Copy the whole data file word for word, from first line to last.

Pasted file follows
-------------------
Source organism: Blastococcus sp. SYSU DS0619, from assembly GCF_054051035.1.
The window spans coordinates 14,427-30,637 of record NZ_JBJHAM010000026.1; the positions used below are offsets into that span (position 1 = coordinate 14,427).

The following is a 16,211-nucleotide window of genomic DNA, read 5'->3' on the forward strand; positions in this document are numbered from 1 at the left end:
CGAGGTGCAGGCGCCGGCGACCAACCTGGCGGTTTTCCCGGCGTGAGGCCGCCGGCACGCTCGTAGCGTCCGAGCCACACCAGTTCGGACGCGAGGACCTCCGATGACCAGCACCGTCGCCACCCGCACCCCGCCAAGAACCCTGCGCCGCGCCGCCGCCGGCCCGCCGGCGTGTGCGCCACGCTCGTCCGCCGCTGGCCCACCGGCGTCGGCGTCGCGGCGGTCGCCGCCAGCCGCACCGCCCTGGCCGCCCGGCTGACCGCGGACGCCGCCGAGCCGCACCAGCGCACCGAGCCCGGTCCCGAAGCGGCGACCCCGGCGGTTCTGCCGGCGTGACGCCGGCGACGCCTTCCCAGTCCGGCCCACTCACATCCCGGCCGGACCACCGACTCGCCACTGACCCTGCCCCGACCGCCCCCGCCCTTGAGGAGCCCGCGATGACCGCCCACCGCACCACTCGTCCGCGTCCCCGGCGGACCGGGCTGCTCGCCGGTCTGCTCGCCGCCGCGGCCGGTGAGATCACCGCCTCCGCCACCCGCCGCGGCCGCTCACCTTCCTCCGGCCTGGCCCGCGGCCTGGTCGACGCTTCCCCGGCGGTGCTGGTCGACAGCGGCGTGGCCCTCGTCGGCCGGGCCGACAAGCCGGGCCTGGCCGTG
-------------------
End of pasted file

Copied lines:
Source organism: Blastococcus sp. SYSU DS0619, from assembly GCF_054051035.1.
The window spans coordinates 14,427-30,637 of record NZ_JBJHAM010000026.1; the positions used below are offsets into that span (position 1 = coordinate 14,427).

The following is a 16,211-nucleotide window of genomic DNA, read 5'->3' on the forward strand; positions in this document are numbered from 1 at the left end:
CGAGGTGCAGGCGCCGGCGACCAACCTGGCGGTTTTCCCGGCGTGAGGCCGCCGGCACGCTCGTAGCGTCCGAGCCACACCAGTTCGGACGCGAGGACCTCCGATGACCAGCACCGTCGCCACCCGCACCCCGCCAAGAACCCTGCGCCGCGCCGCCGCCGGCCCGCCGGCGTGTGCGCCACGCTCGTCCGCCGCTGGCCCACCGGCGTCGGCGTCGCGGCGGTCGCCGCCAGCCGCACCGCCCTGGCCGCCCGGCTGACCGCGGACGCCGCCGAGCCGCACCAGCGCACCGAGCCCGGTCCCGAAGCGGCGACCCCGGCGGTTCTGCCGGCGTGACGCCGGCGACGCCTTCCCAGTCCGGCCCACTCACATCCCGGCCGGACCACCGACTCGCCACTGACCCTGCCCCGACCGCCCCCGCCCTTGAGGAGCCCGCGATGACCGCCCACCGCACCACTCGTCCGCGTCCCCGGCGGACCGGGCTGCTCGCCGGTCTGCTCGCCGCCGCGGCCGGTGAGATCACCGCCTCCGCCACCCGCCGCGGCCGCTCACCTTCCTCCGGCCTGGCCCGCGGCCTGGTCGACGCTTCCCCGGCGGTGCTGGTCGACAGCGGCGTGGCCCTCGTCGGCCGGGCCGACAAGCCGGGCCTGGCCGTG